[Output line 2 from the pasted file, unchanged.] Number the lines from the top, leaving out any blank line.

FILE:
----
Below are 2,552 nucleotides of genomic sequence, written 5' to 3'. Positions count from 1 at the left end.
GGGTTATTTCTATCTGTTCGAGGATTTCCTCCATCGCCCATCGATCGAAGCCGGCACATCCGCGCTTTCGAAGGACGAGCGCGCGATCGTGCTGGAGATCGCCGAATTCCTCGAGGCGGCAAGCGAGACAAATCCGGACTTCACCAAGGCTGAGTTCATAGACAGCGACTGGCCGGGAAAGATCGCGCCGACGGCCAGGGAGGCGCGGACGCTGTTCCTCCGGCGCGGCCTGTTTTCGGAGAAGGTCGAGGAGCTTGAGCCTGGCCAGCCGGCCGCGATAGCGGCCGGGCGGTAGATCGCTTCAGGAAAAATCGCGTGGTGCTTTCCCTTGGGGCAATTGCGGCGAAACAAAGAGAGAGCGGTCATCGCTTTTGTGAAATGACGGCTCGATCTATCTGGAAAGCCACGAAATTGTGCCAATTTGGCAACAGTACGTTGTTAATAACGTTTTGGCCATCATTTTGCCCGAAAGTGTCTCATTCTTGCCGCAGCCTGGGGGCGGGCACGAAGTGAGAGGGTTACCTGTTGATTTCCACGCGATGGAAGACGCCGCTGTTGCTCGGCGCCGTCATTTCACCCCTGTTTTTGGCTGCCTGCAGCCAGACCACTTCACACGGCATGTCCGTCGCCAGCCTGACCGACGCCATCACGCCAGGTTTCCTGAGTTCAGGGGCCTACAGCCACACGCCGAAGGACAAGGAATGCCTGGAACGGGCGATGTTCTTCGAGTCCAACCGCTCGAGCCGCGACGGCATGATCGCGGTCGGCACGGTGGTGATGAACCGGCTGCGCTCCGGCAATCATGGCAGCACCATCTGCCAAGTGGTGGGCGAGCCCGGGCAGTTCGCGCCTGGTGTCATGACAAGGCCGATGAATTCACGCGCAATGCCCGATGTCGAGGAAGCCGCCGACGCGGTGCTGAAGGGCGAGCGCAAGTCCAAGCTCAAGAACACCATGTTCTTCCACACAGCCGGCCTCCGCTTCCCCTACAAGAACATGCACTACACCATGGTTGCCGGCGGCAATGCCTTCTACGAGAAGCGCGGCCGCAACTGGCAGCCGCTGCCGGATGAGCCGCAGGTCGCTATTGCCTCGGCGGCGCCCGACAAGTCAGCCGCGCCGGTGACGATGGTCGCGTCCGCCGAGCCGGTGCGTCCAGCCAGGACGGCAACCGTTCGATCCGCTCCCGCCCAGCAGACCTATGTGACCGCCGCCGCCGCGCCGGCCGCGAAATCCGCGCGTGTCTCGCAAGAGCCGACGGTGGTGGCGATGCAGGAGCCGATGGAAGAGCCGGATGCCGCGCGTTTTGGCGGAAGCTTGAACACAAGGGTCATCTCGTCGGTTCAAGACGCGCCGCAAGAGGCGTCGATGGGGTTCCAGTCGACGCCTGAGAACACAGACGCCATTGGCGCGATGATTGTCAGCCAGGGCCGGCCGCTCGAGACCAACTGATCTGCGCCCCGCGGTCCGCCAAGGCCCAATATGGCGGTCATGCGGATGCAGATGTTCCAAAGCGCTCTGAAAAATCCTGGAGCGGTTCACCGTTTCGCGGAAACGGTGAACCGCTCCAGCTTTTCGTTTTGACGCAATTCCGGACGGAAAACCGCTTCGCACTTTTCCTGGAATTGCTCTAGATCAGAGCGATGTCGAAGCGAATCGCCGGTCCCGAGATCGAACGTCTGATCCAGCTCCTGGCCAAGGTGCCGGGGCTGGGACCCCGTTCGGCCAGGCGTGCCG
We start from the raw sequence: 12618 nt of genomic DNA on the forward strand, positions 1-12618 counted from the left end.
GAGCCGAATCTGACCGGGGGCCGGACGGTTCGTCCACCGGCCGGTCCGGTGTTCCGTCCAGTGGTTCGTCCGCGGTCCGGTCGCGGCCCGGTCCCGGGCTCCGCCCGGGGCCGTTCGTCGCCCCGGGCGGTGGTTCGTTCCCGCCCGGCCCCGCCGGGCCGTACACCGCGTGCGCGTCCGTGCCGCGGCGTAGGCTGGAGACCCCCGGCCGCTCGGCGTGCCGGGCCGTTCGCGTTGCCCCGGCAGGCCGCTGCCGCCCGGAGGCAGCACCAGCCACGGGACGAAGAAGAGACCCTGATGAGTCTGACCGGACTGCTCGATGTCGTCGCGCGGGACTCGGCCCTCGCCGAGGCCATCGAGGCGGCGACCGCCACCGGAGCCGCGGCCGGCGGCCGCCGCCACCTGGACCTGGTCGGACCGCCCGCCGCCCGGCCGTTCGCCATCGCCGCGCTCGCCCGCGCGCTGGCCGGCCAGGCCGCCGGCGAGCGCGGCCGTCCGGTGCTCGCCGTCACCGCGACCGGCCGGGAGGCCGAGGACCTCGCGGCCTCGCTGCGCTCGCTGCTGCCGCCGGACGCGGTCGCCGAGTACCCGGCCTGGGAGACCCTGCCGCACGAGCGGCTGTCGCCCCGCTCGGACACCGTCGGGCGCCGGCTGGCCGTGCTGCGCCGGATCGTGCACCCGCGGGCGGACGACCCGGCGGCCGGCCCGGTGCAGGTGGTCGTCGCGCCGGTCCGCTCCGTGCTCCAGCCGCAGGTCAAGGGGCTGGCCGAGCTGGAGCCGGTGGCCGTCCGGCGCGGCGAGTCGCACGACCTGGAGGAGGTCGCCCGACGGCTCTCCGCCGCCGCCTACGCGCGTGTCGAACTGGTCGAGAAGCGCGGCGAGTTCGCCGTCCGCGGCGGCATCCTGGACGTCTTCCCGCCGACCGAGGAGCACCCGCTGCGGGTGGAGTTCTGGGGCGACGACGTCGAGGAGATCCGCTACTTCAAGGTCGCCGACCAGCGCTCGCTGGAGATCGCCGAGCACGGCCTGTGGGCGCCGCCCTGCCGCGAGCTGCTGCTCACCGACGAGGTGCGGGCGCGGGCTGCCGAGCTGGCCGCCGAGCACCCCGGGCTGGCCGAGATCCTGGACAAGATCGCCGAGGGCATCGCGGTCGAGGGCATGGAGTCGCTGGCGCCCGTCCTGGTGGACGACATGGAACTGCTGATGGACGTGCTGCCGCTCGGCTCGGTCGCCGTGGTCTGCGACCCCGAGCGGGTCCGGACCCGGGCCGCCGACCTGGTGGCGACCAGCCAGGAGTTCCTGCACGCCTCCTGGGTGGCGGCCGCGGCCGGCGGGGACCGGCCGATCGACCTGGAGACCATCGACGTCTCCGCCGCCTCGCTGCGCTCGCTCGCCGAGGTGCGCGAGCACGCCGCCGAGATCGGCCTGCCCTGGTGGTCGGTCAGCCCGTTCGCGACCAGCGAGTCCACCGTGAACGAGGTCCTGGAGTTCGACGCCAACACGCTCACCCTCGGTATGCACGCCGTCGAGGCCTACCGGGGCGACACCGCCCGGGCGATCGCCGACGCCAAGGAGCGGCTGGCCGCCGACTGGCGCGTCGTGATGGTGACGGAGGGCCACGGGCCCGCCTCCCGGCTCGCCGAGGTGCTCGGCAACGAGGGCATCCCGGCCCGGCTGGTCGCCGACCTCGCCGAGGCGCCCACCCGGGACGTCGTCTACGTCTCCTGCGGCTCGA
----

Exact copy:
GGGTTATTTCTATCTGTTCGAGGATTTCCTCCATCGCCCATCGATCGAAGCCGGCACATCCGCGCTTTCGAAGGACGAGCGCGCGATCGTGCTGGAGATCGCCGAATTCCTCGAGGCGGCAAGCGAGACAAATCCGGACTTCACCAAGGCTGAGTTCATAGACAGCGACTGGCCGGGAAAGATCGCGCCGACGGCCAGGGAGGCGCGGACGCTGTTCCTCCGGCGCGGCCTGTTTTCGGAGAAGGTCGAGGAGCTTGAGCCTGGCCAGCCGGCCGCGATAGCGGCCGGGCGGTAGATCGCTTCAGGAAAAATCGCGTGGTGCTTTCCCTTGGGGCAATTGCGGCGAAACAAAGAGAGAGCGGTCATCGCTTTTGTGAAATGACGGCTCGATCTATCTGGAAAGCCACGAAATTGTGCCAATTTGGCAACAGTACGTTGTTAATAACGTTTTGGCCATCATTTTGCCCGAAAGTGTCTCATTCTTGCCGCAGCCTGGGGGCGGGCACGAAGTGAGAGGGTTACCTGTTGATTTCCACGCGATGGAAGACGCCGCTGTTGCTCGGCGCCGTCATTTCACCCCTGTTTTTGGCTGCCTGCAGCCAGACCACTTCACACGGCATGTCCGTCGCCAGCCTGACCGACGCCATCACGCCAGGTTTCCTGAGTTCAGGGGCCTACAGCCACACGCCGAAGGACAAGGAATGCCTGGAACGGGCGATGTTCTTCGAGTCCAACCGCTCGAGCCGCGACGGCATGATCGCGGTCGGCACGGTGGTGATGAACCGGCTGCGCTCCGGCAATCATGGCAGCACCATCTGCCAAGTGGTGGGCGAGCCCGGGCAGTTCGCGCCTGGTGTCATGACAAGGCCGATGAATTCACGCGCAATGCCCGATGTCGAGGAAGCCGCCGACGCGGTGCTGAAGGGCGAGCGCAAGTCCAAGCTCAAGAACACCATGTTCTTCCACACAGCCGGCCTCCGCTTCCCCTACAAGAACATGCACTACACCATGGTTGCCGGCGGCAATGCCTTCTACGAGAAGCGCGGCCGCAACTGGCAGCCGCTGCCGGATGAGCCGCAGGTCGCTATTGCCTCGGCGGCGCCCGACAAGTCAGCCGCGCCGGTGACGATGGTCGCGTCCGCCGAGCCGGTGCGTCCAGCCAGGACGGCAACCGTTCGATCCGCTCCCGCCCAGCAGACCTATGTGACCGCCGCCGCCGCGCCGGCCGCGAAATCCGCGCGTGTCTCGCAAGAGCCGACGGTGGTGGCGATGCAGGAGCCGATGGAAGAGCCGGATGCCGCGCGTTTTGGCGGAAGCTTGAACACAAGGGTCATCTCGTCGGTTCAAGACGCGCCGCAAGAGGCGTCGATGGGGTTCCAGTCGACGCCTGAGAACACAGACGCCATTGGCGCGATGATTGTCAGCCAGGGCCGGCCGCTCGAGACCAACTGATCTGCGCCCCGCGGTCCGCCAAGGCCCAATATGGCGGTCATGCGGATGCAGATGTTCCAAAGCGCTCTGAAAAATCCTGGAGCGGTTCACCGTTTCGCGGAAACGGTGAACCGCTCCAGCTTTTCGTTTTGACGCAATTCCGGACGGAAAACCGCTTCGCACTTTTCCTGGAATTGCTCTAGATCAGAGCGATGTCGAAGCGAATCGCCGGTCCCGAGATCGAACGTCTGATCCAGCTCCTGGCCAAGGTGCCGGGGCTGGGACCCCGTTCGGCCAGGCGTGCCG